on 28 March 2013
Ever since the original Marvel UK comic series of Transformers came to a close in 1991, I always dreamed what could have been should it ever continue. Well now I don't have to dream any longer!
Volume 1 of Regeneration One reunites original writer, Simon Furman and artist, Andrew Wildman back to the fold as they set about giving the series the closure that it deserved; and i have to say, although they recapped enough of the original story to bring you up to speed, they come out of the gate wiith all guns blazing and propelling us on as if no time had passed at all
I look forward to reading more of this series and the future volumes to come.
'Transformers: Regeneration One' is the long anticipated continuation of the U.S based comic book that ran throughout the 1980's and early 90's, written by Transformers mainstay Simon Furman and illustrated by regular Transformers artist Andrew Wildman.
The series picks up many of the loose ends left dangling at the end of the regular series. Set 21 years later, a rejuvenated Cybertron is seemingly at peace under the watchful eye of 'The Last Autobot', and the Decepticons are in exile - although all is not well. Grimlock - having lost his ability to transform after using the unstable fuel Nucleon in order to revive his Dinobots and many other deactivated Autobots so that they could battle the planet-eater unicron - embarks on an unsanctioned mission to cure himself and those others afflicted by the serious side effects of the fuel. Meanwhile Optimus Prime is ill at ease after his resurrection (occurring just prior to the end of the U.S series) and many of his most trusted lieutenants are unhappy with his decision to allow the various factions of Decepticons to slip away to plot again.
and plot they do....
On Cybertron, Decepticons hiding in the wastelands and led by Soundwave enact a plan to retrieve the last remnants of the Creation Matrix, perverted to evil, dormant within the corpse of the Decepticon Thunderwing and kept under lock and key. Meanwhile Blugeon and his army travel the cosmos invading and destroying societies of other mechanized life forms for reasons not yet known. On Nebulon a resurgent Scorponok also plans to retake Cybertron.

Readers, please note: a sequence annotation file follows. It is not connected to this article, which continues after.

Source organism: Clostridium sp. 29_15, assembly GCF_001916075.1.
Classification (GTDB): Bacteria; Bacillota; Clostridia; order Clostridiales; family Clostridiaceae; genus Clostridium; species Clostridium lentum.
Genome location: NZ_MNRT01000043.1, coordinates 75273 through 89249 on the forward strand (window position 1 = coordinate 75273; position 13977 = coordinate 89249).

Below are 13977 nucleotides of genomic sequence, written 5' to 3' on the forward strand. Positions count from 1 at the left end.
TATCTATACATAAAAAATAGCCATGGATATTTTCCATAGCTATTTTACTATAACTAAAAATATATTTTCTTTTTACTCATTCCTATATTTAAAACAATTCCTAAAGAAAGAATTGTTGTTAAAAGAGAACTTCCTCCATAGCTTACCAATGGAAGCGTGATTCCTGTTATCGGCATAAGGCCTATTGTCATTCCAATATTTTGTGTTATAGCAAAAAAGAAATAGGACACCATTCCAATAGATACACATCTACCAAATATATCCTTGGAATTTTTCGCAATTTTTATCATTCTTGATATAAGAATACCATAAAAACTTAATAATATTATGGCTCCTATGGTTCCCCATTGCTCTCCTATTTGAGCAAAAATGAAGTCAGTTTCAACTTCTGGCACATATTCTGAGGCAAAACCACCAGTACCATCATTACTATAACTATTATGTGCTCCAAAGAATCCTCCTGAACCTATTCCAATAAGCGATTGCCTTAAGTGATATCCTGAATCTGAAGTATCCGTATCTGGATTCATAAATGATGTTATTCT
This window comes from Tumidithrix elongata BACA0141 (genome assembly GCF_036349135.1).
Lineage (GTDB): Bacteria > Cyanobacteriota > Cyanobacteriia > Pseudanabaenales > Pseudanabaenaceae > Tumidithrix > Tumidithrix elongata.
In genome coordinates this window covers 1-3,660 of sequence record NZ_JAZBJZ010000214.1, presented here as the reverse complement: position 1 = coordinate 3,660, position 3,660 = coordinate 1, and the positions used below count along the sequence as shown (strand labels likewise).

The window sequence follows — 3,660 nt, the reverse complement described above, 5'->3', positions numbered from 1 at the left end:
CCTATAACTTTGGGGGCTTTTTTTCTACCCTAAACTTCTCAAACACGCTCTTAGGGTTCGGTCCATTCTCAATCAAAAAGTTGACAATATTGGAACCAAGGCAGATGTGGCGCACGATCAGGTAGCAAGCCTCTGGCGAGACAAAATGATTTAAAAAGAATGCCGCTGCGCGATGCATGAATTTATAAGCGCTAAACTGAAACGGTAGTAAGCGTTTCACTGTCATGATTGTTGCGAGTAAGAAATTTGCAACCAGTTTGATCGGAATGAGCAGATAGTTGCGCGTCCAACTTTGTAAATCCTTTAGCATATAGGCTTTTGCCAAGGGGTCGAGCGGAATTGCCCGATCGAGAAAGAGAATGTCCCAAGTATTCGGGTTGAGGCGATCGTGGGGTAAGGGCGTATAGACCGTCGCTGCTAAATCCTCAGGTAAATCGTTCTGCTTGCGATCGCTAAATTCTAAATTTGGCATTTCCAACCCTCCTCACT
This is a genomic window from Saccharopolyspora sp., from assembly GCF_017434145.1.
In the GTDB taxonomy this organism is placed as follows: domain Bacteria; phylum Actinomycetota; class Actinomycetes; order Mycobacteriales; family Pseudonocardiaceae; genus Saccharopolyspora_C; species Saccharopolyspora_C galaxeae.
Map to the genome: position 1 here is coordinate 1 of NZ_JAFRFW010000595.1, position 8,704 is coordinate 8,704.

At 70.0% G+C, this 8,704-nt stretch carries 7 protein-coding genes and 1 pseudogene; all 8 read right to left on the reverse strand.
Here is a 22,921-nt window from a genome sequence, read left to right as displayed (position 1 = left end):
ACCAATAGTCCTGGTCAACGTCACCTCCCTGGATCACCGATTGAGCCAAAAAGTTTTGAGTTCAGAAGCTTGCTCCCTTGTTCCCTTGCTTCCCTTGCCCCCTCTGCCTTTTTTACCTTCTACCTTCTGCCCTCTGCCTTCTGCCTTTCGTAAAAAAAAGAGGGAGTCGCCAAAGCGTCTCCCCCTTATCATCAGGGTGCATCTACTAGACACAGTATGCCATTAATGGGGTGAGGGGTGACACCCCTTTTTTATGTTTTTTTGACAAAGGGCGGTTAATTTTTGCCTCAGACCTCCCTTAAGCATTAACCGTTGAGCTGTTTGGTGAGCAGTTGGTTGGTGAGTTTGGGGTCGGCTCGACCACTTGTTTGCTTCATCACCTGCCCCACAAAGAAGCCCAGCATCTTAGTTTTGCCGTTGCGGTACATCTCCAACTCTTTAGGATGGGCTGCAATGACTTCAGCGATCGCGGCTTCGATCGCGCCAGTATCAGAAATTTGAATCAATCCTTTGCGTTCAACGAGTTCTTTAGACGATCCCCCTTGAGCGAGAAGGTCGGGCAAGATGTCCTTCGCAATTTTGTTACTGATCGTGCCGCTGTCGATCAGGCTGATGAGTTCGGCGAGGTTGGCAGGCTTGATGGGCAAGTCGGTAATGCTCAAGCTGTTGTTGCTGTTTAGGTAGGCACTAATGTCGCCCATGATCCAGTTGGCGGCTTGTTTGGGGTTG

...and what of Earth?
The last time the Autobots visted their adopted planet their spacecraft The Ark, filled with advanced technology and dozens of dormant, injured Transformers, was crashed benief the ice of the Yukon region of Canada, and many of the Autobots greatest enemies - including Megatron, Galvatron, Shockwave and Starscream - unaccounted for. Surely the ice will eventually give up these secrets, and then what fate will the Earth face....?
The series is a who's-who of pretty much every Transformer who ever appeared in the regular comic. Nearly all of them appear in one form or another, from the original crew of the Ark, Dinobots, Headmasters, Pretenders etc - although most of the page time is reserved for those characters who writer Furman favoured most during his many years on the book, such as Prime, Grimlock, Hot-Rod, Kup etc. Also addressed is the fate of supporting characters such as Spike Witwicky (last seen on Earth as Fortress Maximus' headmaster partner), as well as numerous other cameos and tips of the hat (such as a brief appearance from Berko and his 'Cosmic Carnival').
There are also some notable departures from the regular U.S continuity, in particular a prominant role for one of Furmans creations - the Wreckers - who were regular stars of the UK comic series but never appeared in the U.S series at all - and also key roles for the likes of Hot-Rod, Kup, Springer and Ultra Magnus, who were important members of the cast of the Transformers animated movie and TV series, but barely featured in the U.S comic strip.
The series isnt without its problems however, including numerous continuity issues, specifically the inclusion of various Transformers who shouldnt be standing upright, such as several who were last seen being literally consumed by Unicron, and also Scorponok -the details of his survival after being melted into a pool of molten metal by Unicron being white-washed over. Wildmans art is very traditional, however it appears that he may have got a little lazy in his old age and the fact is that his finish isnt anywhere near as sharp and polished as it was all those years ago. Later issues, such as when the book starts to deal with the fate of Earth - and specifically why the Autobots havent made so much as a phone call in the last twenty one years to the planet they called home for so long - defy any logical explanation.